Work Description

Title: Data in support of the study "Climate response to negative greenhouse gas radiative forcing in polar winter" Open Access Deposited
Attribute Value
  • The data are model output from climate simulations conducted with the Community Earth System Model (CESM) version 1.0.6
  • Greenhouse gas (GHG) additions to Earth’s atmosphere initially reduce global outgoing longwave radiation (OLR), thereby warming the planet. In select environments with temperature inversions, however, increased GHG concentrations can actually increase local OLR. Negative top-of-atmosphere and effective radiative forcing (ERF) from this situation give the impression that local surface temperatures could cool in response to GHG increases. Here we consider an extreme scenario in which GHG concentrations are increased only within the warmest layers of winter near-surface inversions of the Arctic and Antarctic. We find, using a fully coupled Earth system model, that the underlying surface warms despite the GHG addition exerting negative ERF and cooling the troposphere in the vicinity of the GHG increase. This unique radiative forcing and thermal response is facilitated by the high stability of the polar winter atmosphere, which inhibits thermal mixing and amplifies the impact of surface radiative forcing on surface temperature. These findings also suggest that strategies to exploit negative ERF via injections of short-lived GHGs into inversion layers would likely be unsuccessful in cooling the planetary surface.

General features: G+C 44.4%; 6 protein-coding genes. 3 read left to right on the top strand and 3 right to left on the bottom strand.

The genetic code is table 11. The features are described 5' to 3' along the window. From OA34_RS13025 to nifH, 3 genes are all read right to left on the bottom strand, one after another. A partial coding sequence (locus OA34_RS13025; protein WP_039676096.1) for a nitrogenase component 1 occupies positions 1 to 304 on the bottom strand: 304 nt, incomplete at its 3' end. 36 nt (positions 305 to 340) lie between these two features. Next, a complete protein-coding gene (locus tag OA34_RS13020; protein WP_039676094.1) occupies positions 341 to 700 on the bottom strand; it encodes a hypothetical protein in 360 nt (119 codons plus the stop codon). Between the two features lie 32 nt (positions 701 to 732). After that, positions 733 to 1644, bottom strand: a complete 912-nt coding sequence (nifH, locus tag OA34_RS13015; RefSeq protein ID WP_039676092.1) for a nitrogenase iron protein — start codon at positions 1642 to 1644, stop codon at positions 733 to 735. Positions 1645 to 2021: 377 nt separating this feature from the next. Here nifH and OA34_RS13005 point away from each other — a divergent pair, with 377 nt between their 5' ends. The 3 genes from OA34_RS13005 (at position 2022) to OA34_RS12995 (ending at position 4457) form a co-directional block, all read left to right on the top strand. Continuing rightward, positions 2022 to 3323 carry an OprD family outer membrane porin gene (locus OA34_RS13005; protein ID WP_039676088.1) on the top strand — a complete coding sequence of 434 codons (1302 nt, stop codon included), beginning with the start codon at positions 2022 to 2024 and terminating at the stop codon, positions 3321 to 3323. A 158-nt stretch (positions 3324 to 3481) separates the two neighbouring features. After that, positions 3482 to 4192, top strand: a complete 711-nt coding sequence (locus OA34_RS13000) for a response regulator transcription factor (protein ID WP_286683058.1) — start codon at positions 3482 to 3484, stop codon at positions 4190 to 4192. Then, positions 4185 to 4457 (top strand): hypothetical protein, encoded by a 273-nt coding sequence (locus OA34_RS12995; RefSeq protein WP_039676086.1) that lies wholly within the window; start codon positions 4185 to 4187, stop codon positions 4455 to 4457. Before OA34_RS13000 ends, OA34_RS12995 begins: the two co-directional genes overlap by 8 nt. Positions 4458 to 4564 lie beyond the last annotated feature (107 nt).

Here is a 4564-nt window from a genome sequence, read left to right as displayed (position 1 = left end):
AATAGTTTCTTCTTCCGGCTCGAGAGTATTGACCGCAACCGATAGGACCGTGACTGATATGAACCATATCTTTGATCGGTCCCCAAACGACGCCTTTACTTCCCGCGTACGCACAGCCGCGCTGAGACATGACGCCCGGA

• Note: A revised data description file was added to this work on April 11, 2018 containing additional information about the data set than was provided in the original description. Additional keywords and a full citation to the related article were added as well.
Contact information
Funding agency
  • National Science Foundation (NSF)
ORSP grant number
  • F033563
Citations to related material
  • Flanner, M. G., Huang, X., Chen, X.,& Krinner, G. (2018). Climate response to negative greenhouse gas radiative forcing in polar winter. Geophysical Research Letters, 45, 1997–2004.
Resource type
Last modified
  • 08/21/2019
  • 03/23/2018
To Cite this Work:
Flanner, M. (2018). Data in support of the study "Climate response to negative greenhouse gas radiative forcing in polar winter" [Data set]. University of Michigan - Deep Blue.


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